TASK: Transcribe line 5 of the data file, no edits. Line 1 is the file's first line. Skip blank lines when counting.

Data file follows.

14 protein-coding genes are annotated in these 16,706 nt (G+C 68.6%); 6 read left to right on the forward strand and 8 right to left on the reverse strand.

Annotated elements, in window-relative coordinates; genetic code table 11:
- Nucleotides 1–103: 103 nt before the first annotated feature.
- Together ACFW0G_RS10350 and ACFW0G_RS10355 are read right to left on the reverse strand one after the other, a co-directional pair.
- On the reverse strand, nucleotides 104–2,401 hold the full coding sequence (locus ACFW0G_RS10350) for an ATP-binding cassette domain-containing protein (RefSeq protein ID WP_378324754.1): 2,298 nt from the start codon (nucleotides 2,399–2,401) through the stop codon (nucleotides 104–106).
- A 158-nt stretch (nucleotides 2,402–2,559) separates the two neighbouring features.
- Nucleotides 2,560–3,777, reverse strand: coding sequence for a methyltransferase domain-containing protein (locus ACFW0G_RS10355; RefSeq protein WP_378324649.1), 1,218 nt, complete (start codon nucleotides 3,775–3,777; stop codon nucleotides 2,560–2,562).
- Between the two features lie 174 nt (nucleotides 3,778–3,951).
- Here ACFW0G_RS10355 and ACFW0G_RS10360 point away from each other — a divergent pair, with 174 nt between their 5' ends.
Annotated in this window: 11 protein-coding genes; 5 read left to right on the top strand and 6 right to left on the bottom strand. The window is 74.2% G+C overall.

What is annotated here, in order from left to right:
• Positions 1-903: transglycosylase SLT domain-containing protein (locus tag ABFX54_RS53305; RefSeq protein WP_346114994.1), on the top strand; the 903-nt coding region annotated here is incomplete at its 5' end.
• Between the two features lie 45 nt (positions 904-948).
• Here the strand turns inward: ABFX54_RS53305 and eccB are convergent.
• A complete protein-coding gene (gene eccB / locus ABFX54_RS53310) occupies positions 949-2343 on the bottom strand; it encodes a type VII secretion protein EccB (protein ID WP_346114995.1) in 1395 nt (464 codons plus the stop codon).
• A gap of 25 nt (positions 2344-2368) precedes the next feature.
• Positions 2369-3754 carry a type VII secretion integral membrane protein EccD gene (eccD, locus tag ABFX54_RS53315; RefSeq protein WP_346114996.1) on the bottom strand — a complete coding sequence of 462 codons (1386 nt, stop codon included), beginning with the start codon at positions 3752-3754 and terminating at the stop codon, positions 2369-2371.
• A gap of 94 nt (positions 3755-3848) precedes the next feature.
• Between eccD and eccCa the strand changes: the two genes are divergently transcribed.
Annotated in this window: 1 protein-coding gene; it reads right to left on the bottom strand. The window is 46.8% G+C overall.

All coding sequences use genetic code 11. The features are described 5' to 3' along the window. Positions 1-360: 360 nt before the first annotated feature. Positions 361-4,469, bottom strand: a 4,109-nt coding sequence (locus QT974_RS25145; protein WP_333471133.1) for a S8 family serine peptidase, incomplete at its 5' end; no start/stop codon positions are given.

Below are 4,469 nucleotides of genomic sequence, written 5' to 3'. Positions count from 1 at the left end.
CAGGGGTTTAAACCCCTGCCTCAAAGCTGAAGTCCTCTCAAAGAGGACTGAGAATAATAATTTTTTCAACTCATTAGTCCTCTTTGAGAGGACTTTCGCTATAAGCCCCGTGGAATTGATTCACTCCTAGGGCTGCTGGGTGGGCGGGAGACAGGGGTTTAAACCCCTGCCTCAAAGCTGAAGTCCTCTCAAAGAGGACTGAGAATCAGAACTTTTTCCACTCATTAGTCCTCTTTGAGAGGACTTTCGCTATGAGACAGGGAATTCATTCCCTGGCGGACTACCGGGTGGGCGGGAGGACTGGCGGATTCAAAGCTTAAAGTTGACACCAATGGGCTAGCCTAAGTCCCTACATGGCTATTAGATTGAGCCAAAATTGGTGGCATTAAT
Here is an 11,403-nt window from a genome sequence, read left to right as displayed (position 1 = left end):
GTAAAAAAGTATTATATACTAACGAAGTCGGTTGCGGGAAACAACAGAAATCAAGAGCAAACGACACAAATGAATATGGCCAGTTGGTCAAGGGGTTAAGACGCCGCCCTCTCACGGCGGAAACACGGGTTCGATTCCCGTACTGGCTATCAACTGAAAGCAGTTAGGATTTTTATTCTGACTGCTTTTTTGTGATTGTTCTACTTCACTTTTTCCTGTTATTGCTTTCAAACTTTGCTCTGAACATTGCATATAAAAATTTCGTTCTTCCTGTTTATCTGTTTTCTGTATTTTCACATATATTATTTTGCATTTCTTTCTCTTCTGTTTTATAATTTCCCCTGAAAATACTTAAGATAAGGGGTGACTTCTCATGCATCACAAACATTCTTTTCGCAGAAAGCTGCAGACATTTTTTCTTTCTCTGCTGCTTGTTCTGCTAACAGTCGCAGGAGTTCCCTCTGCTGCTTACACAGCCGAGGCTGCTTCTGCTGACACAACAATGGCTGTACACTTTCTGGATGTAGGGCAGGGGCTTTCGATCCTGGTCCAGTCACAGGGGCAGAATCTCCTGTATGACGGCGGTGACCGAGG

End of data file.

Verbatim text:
- On the reverse strand, nucleotides 104–2,401 hold the full coding sequence (locus ACFW0G_RS10350) for an ATP-binding cassette domain-containing protein (RefSeq protein ID WP_378324754.1): 2,298 nt from the start codon (nucleotides 2,399–2,401) through the stop codon (nucleotides 104–106).